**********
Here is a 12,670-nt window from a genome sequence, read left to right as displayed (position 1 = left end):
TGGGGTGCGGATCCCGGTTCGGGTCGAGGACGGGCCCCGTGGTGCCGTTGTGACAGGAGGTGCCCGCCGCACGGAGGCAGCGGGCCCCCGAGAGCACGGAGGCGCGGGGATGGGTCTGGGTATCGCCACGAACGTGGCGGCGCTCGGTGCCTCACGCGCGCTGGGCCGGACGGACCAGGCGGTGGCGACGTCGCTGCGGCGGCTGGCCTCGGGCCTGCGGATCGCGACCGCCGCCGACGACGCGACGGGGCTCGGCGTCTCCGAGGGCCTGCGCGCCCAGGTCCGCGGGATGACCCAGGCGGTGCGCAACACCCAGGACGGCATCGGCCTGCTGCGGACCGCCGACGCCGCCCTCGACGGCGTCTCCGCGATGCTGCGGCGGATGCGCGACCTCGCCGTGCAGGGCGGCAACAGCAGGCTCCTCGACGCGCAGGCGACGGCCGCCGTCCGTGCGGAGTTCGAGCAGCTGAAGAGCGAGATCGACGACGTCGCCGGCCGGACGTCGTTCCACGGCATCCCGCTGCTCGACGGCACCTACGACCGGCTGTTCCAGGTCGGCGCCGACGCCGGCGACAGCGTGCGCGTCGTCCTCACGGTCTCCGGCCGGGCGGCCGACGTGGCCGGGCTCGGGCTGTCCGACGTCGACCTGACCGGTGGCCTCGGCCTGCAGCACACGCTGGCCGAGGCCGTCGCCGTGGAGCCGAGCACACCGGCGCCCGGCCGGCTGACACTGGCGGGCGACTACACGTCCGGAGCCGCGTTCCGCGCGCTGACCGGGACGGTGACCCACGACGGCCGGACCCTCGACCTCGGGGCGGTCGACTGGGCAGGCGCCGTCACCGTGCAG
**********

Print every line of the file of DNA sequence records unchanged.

Here is a 12,670-nt window from a genome sequence, read left to right as displayed (position 1 = left end):
TGGGGTGCGGATCCCGGTTCGGGTCGAGGACGGGCCCCGTGGTGCCGTTGTGACAGGAGGTGCCCGCCGCACGGAGGCAGCGGGCCCCCGAGAGCACGGAGGCGCGGGGATGGGTCTGGGTATCGCCACGAACGTGGCGGCGCTCGGTGCCTCACGCGCGCTGGGCCGGACGGACCAGGCGGTGGCGACGTCGCTGCGGCGGCTGGCCTCGGGCCTGCGGATCGCGACCGCCGCCGACGACGCGACGGGGCTCGGCGTCTCCGAGGGCCTGCGCGCCCAGGTCCGCGGGATGACCCAGGCGGTGCGCAACACCCAGGACGGCATCGGCCTGCTGCGGACCGCCGACGCCGCCCTCGACGGCGTCTCCGCGATGCTGCGGCGGATGCGCGACCTCGCCGTGCAGGGCGGCAACAGCAGGCTCCTCGACGCGCAGGCGACGGCCGCCGTCCGTGCGGAGTTCGAGCAGCTGAAGAGCGAGATCGACGACGTCGCCGGCCGGACGTCGTTCCACGGCATCCCGCTGCTCGACGGCACCTACGACCGGCTGTTCCAGGTCGGCGCCGACGCCGGCGACAGCGTGCGCGTCGTCCTCACGGTCTCCGGCCGGGCGGCCGACGTGGCCGGGCTCGGGCTGTCCGACGTCGACCTGACCGGTGGCCTCGGCCTGCAGCACACGCTGGCCGAGGCCGTCGCCGTGGAGCCGAGCACACCGGCGCCCGGCCGGCTGACACTGGCGGGCGACTACACGTCCGGAGCCGCGTTCCGCGCGCTGACCGGGACGGTGACCCACGACGGCCGGACCCTCGACCTCGGGGCGGTCGACTGGGCAGGCGCCGTCACCGTGCAG